July could be a pivotal month in the coronavirus crisis for many reasons. With the infection rate spiking in several states as June ended, we’ll find out whether these outbreaks can be contained without a major setback to reopening efforts nationwide. By mid-August, we should also see the release of corporate earnings reports, second quarter GDP numbers, and other data that will give us a clearer picture of the true economic impact of the crisis so far. How the financial markets respond to these developments will be telling—although I believe the shaky holding pattern the stock market has been in may continue for some time.
As you know, Wall Street has done a good job so far of staying laser-focused on good news while shrugging off bad news. As a result, the stock market was able to rebound from its initial drop of nearly 40% and has remained down by only about 10% for most of the pandemic. However, its hold on that relatively slight drop has been tenuous at times. That’s typical when a market is overvalued and experiencing a blow-off top rally, which is what I believe is happening. This is a period of irrational growth that occurs without the economic fundamentals to support it, and I believe in this case it also is occurring despite a lot of socio-economic uncertainty.
In truth, this market may already have been in a blow-off top period before the coronavirus hit. The pandemic has simply made the market’s top “frothier” and more vulnerable to getting blown-off, as was clearly demonstrated last month. When the labor department reported in early June that the unemployment rate decreased slightly in May rather than increased as most analysts predicted, the Dow Jones Industrial Average quickly shot up 800 points.1 Never mind that the real unemployment rate for the country still stands at close to 19%; just because the job news for May was slightly less bad than expected, Wall Street went crazy!
It went crazy again when the commerce department reported that retail sales rose by a record 18% in May.2 Never mind that sales had shrunk by a record 16.5% in April, or that second quarter GDP shrinkage is now expected to exceed 50%.3 Wall Street focused only on the good news, and the Dow added another 600 points.
Healthy Dose of Caution
Just as quickly as froth can build up during a blow-off top rally, it can be blown off. This happened only a week after the jobs report spike when Federal Reserve Chairman Jerome Powell said some things that were already obvious to most economists, namely that this recovery is likely to be slow, and that unemployment may still stand at between 8 and 10% by the end of the year. With that, the Dow dropped 1,800 points, its biggest drop since March.4
This rapid change also illustrates why a blow-off top period can be so volatile. Big money investors don’t really care whether a market spike is supported by economic fundamentals. Most are short-term traders and they just want in on the spike so they can make money. However—as I’ve noted many times—they also keep one finger on the trigger, ready to pull out whenever the next big selloff starts. That’s exactly what we saw in mid-June, and it’s probably what we will continue to see as reopening efforts proceed and more data emerges about the pandemic’s impact on every sector of the economy.
Ultimately, that dramatic 1,800-point blow-off in June could be a good thing because it brought a dose of healthy skepticism and caution back to the markets. There was little of that throughout April and May, and the lack of it may have put some everyday investors at risk of falling prey to the psychological trap of “FOMO”—or “fear of missing out”—and buying back into the market at a dangerous time. FOMO is always a danger during a blow-off top period, which is why it’s so important to keep things in perspective. Yes, the stock market has shown remarkable resilience during the coronavirus crisis so far, and there are some analysts who continue to believe the worst is already over for Wall Street. But considering all the potential setbacks to reopening, and the fact that we still don’t have a coronavirus vaccine, I’m not that optimistic—nor are most economists.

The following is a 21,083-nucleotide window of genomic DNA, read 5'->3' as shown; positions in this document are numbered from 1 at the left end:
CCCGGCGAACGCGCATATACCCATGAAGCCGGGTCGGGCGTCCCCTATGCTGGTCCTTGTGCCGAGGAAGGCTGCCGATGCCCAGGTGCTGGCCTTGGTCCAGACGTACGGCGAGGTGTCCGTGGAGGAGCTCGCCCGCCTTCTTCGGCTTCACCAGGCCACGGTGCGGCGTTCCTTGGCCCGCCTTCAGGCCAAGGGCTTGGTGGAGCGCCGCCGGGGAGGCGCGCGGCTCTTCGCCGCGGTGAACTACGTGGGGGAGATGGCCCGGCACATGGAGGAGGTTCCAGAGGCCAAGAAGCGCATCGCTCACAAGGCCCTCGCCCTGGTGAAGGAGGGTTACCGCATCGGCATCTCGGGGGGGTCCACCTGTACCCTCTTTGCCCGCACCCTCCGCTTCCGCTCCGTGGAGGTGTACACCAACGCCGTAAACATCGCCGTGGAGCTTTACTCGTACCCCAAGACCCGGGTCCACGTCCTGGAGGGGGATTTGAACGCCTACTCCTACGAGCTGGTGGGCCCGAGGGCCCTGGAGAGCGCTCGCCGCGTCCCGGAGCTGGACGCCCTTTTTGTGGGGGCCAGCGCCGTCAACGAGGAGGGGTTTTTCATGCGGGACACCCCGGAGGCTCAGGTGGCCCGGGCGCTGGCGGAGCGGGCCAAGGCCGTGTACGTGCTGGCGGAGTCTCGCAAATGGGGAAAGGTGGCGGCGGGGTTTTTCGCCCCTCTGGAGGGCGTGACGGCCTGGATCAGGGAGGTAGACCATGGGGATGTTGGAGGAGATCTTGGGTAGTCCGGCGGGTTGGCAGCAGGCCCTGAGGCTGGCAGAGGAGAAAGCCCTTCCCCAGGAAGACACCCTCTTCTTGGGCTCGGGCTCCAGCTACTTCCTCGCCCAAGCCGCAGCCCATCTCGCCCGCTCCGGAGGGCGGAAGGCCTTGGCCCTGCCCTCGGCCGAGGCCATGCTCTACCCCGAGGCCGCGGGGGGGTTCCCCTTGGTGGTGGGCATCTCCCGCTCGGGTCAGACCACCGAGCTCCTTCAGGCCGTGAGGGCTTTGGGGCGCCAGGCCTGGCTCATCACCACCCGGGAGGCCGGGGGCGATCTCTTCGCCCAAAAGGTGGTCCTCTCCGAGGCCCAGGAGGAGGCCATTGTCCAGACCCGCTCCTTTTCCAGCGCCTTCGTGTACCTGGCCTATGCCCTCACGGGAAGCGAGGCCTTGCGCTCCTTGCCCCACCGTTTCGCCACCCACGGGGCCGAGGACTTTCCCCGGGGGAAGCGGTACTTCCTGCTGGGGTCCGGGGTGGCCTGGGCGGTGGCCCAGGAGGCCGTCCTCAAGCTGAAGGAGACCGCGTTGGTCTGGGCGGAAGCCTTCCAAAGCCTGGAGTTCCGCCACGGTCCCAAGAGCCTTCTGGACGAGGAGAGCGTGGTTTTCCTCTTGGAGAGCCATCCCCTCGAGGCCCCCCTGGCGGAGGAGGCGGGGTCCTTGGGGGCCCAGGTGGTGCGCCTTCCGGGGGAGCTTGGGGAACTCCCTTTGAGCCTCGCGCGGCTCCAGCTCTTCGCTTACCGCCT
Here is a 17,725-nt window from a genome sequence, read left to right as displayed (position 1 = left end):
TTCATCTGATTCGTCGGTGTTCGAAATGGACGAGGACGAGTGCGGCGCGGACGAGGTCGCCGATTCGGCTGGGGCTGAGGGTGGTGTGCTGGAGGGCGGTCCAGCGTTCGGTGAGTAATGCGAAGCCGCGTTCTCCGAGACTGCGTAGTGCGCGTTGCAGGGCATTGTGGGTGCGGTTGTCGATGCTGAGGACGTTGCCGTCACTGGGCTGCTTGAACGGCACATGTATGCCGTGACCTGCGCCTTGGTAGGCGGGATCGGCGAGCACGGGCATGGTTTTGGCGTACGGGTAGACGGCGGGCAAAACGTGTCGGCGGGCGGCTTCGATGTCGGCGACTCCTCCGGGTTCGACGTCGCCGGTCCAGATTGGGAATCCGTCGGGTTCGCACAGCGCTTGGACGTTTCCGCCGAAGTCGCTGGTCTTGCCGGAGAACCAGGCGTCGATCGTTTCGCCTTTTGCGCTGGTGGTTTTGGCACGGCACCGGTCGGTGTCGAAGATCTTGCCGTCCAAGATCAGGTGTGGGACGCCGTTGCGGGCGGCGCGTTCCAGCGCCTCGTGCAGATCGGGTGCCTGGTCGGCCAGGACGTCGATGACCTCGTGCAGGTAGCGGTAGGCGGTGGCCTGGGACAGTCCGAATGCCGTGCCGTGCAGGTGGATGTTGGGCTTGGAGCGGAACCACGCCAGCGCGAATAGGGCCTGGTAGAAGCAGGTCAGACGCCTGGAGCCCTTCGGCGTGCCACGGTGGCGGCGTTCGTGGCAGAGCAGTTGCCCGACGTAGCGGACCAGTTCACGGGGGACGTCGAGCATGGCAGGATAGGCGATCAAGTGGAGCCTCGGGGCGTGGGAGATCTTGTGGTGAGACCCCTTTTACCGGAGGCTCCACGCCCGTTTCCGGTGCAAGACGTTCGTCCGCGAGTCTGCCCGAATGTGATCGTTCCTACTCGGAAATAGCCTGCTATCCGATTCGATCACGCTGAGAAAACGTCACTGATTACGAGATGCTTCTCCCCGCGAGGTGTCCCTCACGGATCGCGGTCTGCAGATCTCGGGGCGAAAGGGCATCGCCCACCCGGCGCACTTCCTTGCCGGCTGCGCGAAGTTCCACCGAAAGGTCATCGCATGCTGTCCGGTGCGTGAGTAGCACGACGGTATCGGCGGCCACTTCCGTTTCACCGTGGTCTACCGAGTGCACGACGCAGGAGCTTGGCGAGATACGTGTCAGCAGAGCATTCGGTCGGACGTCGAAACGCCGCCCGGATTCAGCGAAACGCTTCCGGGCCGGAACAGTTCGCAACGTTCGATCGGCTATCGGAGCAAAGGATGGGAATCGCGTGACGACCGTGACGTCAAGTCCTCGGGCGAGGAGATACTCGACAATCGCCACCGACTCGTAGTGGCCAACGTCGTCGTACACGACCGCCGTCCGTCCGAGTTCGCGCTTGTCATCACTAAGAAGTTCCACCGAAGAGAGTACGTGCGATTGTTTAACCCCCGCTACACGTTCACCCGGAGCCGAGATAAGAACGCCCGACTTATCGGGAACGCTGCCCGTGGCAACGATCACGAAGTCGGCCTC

A Narrow Range
What’s more, even if a vaccine is discovered soon and virus spikes are quickly contained, the systemic damage already done to the economy may be more extensive than we realize. That’s why the next six weeks could be so pivotal, since second quarter earnings and GDP figures will help make that picture clearer. Either way, we may continue to see more weeks like we saw in mid-June, with froth building up and blowing off in an ongoing cycle. As a result, the market could continue to trade in a fairly narrow range. Where it goes when it breaks out of that range will depend on how the pandemic plays out in the coming months. If a lot of things go right (the outbreaks subside, we get a vaccine, etc.) it could go up. If just one thing goes wrong, however, it could go down significantly again.
The next downturn may not be as precipitous as the first, but I believe it is very likely to return the market to bear territory and possibly test its low point from March. The important thing for everyday investors to do during this period is to keep things in the right perspective, stay focused on asset protection, and be aware of the potential dangers of “FOMO” whenever the market’s blow-off top is building up froth again.
1“May Sees Biggest Jobs Increase Ever of 2.5 Million,” CNBC, June 5, 2020
2“US Retail Sales Rose Record 18% in May,” Wall Street Journal, June 16, 2020
3“GDP is Now Projected to Fall Nearly 53% in the Second Quarter,” CNBC, June 3, 2020
4US Stocks End Sharply Lower as Coronavirus Worries Return,” Wall Street Journal, June 11, 2020